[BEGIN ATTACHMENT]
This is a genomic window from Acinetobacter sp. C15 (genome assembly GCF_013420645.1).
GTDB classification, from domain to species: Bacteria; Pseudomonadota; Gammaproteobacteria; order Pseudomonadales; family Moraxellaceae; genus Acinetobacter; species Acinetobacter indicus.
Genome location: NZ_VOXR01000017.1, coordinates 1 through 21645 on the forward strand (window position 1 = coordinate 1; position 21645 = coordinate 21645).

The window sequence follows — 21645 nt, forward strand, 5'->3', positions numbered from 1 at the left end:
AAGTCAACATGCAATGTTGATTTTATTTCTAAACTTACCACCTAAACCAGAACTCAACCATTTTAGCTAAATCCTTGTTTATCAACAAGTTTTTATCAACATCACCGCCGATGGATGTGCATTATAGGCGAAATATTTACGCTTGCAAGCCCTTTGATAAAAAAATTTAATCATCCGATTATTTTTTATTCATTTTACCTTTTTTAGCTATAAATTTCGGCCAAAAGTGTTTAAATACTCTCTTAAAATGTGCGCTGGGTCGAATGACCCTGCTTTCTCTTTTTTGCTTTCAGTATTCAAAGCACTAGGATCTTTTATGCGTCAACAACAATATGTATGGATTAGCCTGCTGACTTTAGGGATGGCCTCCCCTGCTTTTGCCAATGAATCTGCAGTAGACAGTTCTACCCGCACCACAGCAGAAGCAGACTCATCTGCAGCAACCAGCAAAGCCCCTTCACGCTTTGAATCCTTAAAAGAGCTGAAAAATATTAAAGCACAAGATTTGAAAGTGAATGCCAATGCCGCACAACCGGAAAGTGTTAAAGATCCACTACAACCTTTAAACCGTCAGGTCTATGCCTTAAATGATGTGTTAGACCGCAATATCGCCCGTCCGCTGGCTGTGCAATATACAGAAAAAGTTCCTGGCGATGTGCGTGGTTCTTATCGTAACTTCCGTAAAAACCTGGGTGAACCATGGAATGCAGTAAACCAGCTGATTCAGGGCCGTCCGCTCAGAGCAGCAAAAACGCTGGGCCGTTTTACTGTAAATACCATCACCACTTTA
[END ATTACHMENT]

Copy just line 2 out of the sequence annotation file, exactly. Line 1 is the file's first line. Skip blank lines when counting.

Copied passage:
GTDB classification, from domain to species: Bacteria; Pseudomonadota; Gammaproteobacteria; order Pseudomonadales; family Moraxellaceae; genus Acinetobacter; species Acinetobacter indicus.